Actor Tries His Hand At Directing: Not Movies, But Children's Lives Keith Amos Is Back In Native Annapolis

October 02, 1990|By Paul Shread | Paul Shread,Staff writer

Keith Amos stood in front of 50 kids at the Robinwood after-school program yesterday and told them they could be where he is now.

In fact, he promised to help them get there.

Amos, an Annapolis native who is now an actor in Hollywood, returned home last week to talk to kids at the Kunta Kinte festival about making the most of their lives. He spent his last day in town yesterday bringing the same message to kids in Annapolis public housing.

"I grew up here in the Annapolis community, just like you," said Amos, who wore a fluorescent green running suit. "When I was your age, I decided I was going to do something with my life. It can happen to any one of you, if you want it."

Amos showed the group a 15-minute videotape of shows in which he has appeared -- "Hill Street Blues," "Tour of Duty," "Murphy Brown," "Family Ties," "Newhart" and "21 Jump Street," among others.

But the kids -- most under 12 years old -- were enthralled by a television advertisement he did where he played a drug dealer who turns into a snake by the end of the segment. Amos used that curiosity to drive home another point.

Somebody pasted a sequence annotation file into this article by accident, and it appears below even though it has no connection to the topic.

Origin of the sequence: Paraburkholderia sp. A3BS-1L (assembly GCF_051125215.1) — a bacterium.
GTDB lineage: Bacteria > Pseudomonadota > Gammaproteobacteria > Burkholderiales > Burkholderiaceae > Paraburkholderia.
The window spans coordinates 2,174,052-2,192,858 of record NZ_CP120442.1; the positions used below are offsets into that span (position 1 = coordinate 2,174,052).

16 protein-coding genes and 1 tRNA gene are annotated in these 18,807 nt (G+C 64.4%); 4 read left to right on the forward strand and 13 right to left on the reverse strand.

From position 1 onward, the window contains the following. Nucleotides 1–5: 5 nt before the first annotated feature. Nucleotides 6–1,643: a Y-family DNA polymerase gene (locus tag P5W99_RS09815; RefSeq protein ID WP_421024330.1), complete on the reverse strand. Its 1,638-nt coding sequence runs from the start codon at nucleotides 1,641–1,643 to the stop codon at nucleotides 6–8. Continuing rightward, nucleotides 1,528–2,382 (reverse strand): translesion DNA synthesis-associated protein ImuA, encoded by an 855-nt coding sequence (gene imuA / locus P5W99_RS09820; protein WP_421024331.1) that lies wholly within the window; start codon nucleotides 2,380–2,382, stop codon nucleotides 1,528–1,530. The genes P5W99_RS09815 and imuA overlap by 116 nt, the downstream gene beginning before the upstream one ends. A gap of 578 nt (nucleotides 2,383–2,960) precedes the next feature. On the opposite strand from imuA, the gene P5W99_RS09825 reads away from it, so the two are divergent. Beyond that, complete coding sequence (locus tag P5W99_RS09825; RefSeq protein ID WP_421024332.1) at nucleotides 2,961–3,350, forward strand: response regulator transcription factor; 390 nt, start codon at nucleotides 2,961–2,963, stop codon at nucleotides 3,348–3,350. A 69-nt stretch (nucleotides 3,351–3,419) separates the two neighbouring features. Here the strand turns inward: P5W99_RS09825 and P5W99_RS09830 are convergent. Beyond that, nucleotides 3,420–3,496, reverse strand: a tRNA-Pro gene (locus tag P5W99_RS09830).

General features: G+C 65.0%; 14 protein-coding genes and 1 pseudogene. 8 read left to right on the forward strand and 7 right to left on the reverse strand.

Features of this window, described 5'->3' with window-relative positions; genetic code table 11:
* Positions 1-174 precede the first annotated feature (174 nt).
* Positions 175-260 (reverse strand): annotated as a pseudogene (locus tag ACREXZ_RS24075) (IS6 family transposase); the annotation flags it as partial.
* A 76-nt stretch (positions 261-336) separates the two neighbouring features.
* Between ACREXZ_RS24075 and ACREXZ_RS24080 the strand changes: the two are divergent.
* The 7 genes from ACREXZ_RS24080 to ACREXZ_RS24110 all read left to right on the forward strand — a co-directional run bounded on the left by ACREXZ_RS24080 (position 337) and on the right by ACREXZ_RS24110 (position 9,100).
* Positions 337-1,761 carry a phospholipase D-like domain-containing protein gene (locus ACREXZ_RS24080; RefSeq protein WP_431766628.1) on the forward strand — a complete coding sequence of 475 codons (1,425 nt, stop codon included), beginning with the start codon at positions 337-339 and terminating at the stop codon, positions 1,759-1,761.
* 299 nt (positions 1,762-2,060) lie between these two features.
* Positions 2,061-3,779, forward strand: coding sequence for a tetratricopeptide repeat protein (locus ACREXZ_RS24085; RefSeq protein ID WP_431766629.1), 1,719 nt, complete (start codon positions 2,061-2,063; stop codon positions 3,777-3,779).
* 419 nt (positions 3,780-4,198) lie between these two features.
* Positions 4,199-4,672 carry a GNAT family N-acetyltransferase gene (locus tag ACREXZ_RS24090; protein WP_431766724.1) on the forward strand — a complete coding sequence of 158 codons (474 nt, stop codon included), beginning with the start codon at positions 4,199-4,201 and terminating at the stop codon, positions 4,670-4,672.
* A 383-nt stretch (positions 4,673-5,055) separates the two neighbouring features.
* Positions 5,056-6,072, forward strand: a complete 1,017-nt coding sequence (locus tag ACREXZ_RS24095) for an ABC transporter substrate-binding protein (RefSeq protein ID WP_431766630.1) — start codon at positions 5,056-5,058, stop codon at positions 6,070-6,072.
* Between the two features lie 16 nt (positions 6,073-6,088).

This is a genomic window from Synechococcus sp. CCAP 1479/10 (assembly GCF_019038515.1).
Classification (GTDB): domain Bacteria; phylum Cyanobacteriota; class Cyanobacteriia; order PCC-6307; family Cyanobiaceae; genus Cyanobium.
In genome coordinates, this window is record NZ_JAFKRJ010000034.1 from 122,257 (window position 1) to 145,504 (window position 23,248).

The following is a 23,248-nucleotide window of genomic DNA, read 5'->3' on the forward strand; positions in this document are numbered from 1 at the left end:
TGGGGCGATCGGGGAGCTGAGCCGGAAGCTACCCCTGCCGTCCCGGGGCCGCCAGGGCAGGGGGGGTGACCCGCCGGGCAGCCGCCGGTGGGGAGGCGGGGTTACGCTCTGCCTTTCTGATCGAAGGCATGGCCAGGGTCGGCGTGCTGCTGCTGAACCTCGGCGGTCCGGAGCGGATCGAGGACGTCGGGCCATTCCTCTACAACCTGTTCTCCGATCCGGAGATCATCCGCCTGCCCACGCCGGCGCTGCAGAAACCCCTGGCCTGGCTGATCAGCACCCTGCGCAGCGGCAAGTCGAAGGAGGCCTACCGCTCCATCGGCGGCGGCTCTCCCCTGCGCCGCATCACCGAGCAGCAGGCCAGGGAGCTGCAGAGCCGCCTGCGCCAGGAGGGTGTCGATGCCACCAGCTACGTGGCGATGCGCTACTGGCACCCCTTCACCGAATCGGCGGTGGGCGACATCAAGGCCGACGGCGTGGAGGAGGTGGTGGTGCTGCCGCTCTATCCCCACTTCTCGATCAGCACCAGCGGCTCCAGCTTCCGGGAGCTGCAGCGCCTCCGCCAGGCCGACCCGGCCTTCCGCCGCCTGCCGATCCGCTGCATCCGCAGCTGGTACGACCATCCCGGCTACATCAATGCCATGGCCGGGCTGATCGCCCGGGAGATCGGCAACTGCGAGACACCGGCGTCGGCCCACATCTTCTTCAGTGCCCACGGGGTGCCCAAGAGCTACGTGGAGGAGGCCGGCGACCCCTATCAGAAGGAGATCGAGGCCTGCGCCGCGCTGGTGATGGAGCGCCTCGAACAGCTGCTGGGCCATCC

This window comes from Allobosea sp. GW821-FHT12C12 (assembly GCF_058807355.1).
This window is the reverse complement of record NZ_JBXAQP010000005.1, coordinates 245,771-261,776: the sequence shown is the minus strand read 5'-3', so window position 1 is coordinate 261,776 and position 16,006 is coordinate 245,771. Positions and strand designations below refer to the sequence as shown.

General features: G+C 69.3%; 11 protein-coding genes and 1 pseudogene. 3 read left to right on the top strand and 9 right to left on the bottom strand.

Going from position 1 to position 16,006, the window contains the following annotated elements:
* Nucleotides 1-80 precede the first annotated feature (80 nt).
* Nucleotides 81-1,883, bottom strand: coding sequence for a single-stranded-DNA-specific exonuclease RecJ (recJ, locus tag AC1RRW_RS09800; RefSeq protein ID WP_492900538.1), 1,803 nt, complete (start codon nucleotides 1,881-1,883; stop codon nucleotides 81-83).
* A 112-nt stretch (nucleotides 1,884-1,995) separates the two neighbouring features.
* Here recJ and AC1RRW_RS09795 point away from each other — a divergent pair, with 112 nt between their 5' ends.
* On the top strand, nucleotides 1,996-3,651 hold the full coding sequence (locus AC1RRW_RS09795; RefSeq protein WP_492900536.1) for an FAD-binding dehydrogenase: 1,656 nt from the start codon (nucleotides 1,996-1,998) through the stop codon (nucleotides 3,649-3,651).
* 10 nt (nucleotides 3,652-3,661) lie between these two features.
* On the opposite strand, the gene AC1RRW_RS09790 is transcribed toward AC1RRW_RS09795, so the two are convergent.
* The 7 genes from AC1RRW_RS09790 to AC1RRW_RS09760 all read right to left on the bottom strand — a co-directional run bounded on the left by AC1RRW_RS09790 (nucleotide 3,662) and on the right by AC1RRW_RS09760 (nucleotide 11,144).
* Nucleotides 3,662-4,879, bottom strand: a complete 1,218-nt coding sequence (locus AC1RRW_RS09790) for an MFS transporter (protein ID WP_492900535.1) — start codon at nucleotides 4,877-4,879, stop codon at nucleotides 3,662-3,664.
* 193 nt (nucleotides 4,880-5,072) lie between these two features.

"There are people who are gonna be nice to you, and in the process, they're going to get you hooked on drugs," warned Amos, who gives his age as "under 25."

But his message was mostly about success, and making the most out of young lives.

"A lot of people in this community didn't come to this, but for some reason, you came," he told them. "You want something better than this."

Amos, who acted in plays at South River High School, then moved on to Howard University, Broadway and Hollywood, told the kids that education was important. "Would I have gotten all this if I hadn't gone to school?" he asked. "The answer is no."

He urged them to communicate with parents and others, enlisting their help in getting where they want to be. "If you ask for help, I guarantee you, they will help you," he said.

Amos said he would keep track of the kids' progress in school, with the help of Darius Stanton, youth coordinator of the county's Office of Drug and Alcohol Programs. The two passed around a yellow legal pad to get the kids' names and addresses. Amos gave them his name and phone number so they could get in touch with him.

He promised he would buy them things they wanted or send them to movies they wanted to see if they did well in school. And he promised he would help them with tuition if they went to college.

He told them to be proud of their heritage. "You guys come from kings and queens in Africa," Amos said. "There is a strong blood line that extends down to all of you. In order to find your kingship or queenship, you've got to educate yourself. That's what's going to take you to my level. Drugs is not the way."

Amos said he talks to kids often.

"For me, the power an entertainer has is the light while it is burning," he said. "That's when you, as the human being, will have the power to influence not one person, but 21 million people. These kids are hungry.

These are the ones you gotta reach."

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